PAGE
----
Media-popular ninjas paraded the literature festival’s arena to deliver mainstream sessions. Endorsements of their corresponding book releases underlined their talks with a namesake allurement of a signed copy to the oh-so-privileged. After all, the absence of enthusiastic figurines from a festival at such may have meant more harm than good to their brand value in the aftermath; lest the bunking by a prominent publishing and journalism house or an agency made rounds to instil a secondary image in the mindsets of the literary honchos. To cap this draft of flaunty sophistication and high profile majority, selfies knitted a storyline of their own. A generation, that as-is struggles to get enough of themselves in front of different lighting and background settings, inundated the length and breadth of the lawn, the eating space, all rooms public and the restrooms even. They swooned over the societal celebrities to imprison themselves within a five-inch frame of hard glass. It didn’t seem to matter if they followed their shows. If they believed in their ideologies. If they even liked them. As I tried to discover my ground amidst the first of such bizarre vividness, I could only infer – to the point of being a little narcissistic – their thickset make-up correlating to the denseness of their masked disguise.
Despite being shadowed by an eerie vibe at the two-day event, I acquired rich insights and takeaways from individual sessions. The selection of themes and subject matter experts couldn’t have been more tasteful and diverse. All said, the reasons for my feeling mislaid could have been multifold. The opulent property being one, and the urbanely chic city of Bangalore the other; the justifying tales of which are frozen to serve as another day’s dessert.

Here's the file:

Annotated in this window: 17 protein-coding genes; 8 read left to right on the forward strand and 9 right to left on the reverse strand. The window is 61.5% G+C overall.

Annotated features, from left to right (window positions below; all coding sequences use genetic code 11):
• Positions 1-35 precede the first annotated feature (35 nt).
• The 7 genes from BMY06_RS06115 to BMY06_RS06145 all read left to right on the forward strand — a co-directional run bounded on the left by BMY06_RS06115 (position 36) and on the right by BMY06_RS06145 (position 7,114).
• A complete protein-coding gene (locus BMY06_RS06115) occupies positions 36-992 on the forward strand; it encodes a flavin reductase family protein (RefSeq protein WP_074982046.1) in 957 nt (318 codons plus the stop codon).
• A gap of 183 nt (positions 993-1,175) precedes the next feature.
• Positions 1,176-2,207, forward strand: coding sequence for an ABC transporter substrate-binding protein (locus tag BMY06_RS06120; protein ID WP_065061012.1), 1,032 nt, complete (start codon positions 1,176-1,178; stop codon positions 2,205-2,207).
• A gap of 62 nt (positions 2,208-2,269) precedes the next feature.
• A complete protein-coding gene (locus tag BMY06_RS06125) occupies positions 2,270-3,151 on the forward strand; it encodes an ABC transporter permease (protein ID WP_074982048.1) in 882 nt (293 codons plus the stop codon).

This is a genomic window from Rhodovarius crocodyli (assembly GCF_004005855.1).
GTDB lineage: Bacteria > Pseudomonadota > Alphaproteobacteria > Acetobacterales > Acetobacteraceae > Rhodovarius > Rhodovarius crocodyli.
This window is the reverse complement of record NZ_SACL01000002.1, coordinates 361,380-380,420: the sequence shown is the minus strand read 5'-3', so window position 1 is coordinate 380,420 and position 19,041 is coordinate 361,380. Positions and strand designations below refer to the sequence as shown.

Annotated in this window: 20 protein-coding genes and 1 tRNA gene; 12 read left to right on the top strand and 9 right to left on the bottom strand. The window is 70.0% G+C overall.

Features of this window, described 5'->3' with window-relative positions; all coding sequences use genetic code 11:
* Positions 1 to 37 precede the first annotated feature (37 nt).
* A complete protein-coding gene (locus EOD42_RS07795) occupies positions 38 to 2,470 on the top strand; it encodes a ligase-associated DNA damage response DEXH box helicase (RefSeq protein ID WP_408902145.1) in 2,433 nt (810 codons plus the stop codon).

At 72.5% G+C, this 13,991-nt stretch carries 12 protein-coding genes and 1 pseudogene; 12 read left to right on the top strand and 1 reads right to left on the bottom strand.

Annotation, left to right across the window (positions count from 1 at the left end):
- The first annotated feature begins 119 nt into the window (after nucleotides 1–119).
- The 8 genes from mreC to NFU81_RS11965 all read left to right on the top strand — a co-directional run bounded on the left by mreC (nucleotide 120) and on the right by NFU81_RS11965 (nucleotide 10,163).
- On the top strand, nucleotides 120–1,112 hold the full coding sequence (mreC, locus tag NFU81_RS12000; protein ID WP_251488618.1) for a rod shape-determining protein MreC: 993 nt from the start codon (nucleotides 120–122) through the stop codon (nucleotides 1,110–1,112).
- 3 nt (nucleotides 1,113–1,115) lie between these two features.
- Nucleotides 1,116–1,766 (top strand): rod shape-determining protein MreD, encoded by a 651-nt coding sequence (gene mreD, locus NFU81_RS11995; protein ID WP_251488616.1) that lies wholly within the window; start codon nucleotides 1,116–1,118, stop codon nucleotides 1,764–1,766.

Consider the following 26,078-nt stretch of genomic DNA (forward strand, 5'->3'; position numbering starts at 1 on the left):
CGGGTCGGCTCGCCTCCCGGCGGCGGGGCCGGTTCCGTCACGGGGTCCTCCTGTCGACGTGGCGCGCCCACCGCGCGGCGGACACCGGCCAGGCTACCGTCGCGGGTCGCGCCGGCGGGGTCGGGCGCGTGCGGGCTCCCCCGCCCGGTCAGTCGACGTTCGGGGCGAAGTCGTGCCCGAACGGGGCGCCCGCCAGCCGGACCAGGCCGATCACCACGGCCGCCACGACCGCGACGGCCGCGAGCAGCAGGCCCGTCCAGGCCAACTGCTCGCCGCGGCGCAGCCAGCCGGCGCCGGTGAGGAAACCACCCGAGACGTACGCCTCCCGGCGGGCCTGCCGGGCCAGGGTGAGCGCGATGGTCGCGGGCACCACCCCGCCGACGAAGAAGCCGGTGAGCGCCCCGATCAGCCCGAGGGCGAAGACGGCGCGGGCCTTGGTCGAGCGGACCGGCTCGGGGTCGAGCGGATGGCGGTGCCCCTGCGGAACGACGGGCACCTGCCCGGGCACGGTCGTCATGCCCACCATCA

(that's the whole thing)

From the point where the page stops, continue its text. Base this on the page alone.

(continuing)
Sometimes, no element of reasoning or psyche matters, because none of it seems enough. Nothing. Nada. Zilch. The emotional and cognitive wavelengths vary, and the mental connect misses out. You figure that you can soak in the atmosphere only so much because there is that challenge to fit in. Picture an Earthian breathing the air of Mars. You are on the watch, judged by a different atmosphere. What you do, how you are, and why you be, don’t seem enough. It isn’t. Because, for one, getting into a social circle as such feels diasporic and two, the effort seems elitist.
Have you ever come across a time when you are by a stroke of luck shortlisted amongst the crème de la crème of submissions to sell your idea in the final round? Have you ever, by a combination of chance and fortune, got to appear on stage only to feel aloof and distant from your supposed capability? Have you ever prided yourself on your talent, but worried more of the inabilities you feel clumsy about? Have you ever come across a time when you have gathered the guts and stepped up to confess to the jury, ‘but then, everybody in my family told me I write well’? Have you ever imagined them respond to your self-assumed boldness with a, ‘well, my darling, that is why they are family’ and chuckle at your gullibility and ineptness?